Researchers identified "antibiotic resistance genes" in waterways and soils near factory farms in the U.S., according to a report shared exclusively with Newsweek.
At least 700,000 people die each year from drug-resistant infections.
According to the World Heath Organization, antibiotic resistance is an "increasingly serious threat to global public health that requires action across all government sectors and society."
The bacteria, known as Pseudomonas aeruginosa, is found widely in the environment although infections usually occur in hospitals among people with weakened immune systems.
Medical researchers have known for decades that the pipeline for new drugs to stave off bacterial infections would one day run dry. That day is now at hand.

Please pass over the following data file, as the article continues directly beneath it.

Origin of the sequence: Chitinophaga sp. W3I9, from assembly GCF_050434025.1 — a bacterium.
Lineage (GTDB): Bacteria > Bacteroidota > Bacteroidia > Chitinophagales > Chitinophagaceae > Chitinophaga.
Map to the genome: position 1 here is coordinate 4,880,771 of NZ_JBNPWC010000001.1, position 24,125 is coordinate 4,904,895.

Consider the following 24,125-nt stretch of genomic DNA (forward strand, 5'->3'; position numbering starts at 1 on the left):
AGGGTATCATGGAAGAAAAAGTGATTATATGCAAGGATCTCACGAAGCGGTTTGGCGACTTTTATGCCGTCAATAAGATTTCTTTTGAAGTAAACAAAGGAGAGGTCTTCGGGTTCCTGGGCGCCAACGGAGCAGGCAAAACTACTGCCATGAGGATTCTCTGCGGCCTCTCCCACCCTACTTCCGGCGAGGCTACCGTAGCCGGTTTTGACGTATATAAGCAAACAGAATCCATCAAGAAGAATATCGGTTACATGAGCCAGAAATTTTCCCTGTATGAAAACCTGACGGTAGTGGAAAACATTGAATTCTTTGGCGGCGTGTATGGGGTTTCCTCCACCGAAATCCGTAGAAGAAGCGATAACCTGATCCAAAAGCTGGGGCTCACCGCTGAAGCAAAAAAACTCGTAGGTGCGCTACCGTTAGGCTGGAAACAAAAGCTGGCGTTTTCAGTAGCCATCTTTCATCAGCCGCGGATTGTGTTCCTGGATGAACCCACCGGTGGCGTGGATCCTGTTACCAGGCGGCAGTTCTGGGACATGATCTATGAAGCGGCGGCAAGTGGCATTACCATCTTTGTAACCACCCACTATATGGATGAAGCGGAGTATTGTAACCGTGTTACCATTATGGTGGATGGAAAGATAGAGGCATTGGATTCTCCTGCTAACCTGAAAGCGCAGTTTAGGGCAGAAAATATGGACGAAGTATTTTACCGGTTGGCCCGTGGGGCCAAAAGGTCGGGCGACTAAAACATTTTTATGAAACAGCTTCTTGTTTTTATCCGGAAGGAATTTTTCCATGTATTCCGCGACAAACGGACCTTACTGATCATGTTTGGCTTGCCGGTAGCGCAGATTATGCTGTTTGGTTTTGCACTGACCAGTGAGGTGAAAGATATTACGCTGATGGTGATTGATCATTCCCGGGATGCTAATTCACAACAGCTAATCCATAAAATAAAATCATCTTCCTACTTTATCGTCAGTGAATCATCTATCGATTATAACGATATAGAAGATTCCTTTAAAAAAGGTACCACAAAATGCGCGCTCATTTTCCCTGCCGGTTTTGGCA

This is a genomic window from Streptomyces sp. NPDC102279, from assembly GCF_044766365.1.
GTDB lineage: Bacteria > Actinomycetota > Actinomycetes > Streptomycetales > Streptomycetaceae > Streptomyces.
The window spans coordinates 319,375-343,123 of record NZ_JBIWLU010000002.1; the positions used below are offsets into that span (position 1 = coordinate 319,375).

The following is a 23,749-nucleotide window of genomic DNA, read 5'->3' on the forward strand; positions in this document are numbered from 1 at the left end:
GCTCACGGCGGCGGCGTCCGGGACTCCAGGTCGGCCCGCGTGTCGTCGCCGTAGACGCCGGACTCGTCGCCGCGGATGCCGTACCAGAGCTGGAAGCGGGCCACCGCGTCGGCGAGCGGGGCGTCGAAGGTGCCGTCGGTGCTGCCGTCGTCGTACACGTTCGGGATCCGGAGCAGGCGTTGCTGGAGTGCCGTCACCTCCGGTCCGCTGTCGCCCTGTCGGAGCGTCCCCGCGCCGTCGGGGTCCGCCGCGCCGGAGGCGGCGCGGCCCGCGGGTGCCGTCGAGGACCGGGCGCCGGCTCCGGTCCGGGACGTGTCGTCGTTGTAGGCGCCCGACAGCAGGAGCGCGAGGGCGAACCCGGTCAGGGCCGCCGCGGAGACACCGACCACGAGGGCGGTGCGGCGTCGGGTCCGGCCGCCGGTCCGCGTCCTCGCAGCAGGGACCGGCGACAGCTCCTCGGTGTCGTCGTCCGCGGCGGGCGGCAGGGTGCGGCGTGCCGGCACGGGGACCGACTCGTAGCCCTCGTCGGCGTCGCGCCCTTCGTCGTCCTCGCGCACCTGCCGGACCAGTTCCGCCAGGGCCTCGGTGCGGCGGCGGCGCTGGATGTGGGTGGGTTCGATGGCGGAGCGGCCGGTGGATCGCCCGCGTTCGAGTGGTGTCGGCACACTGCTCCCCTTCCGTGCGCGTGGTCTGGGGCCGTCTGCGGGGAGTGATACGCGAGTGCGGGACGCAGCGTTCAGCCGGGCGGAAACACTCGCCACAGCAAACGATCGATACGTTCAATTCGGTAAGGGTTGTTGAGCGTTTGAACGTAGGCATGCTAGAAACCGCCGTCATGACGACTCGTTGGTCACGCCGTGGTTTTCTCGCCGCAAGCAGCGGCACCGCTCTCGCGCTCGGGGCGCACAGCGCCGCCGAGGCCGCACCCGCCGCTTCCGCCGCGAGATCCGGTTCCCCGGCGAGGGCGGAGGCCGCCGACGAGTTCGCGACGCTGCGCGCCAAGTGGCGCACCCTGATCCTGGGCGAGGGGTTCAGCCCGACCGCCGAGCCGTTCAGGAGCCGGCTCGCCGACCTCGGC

Antibiotics have saved countless lives over the years, but as deadly bacteria grow immune, those miracle drugs stop working.
Drug-resistant superbugs kill 700,000 people every year around the world.
The drug was discovered in the late 1970s.
All 193 U.N. member states are set to sign a declaration to combat drug-resistant superbugs.
Scientists have developed a new alternative to antibiotics that could revolutionise the way we treat superbugs and avoid a scenario in which people die from routine procedures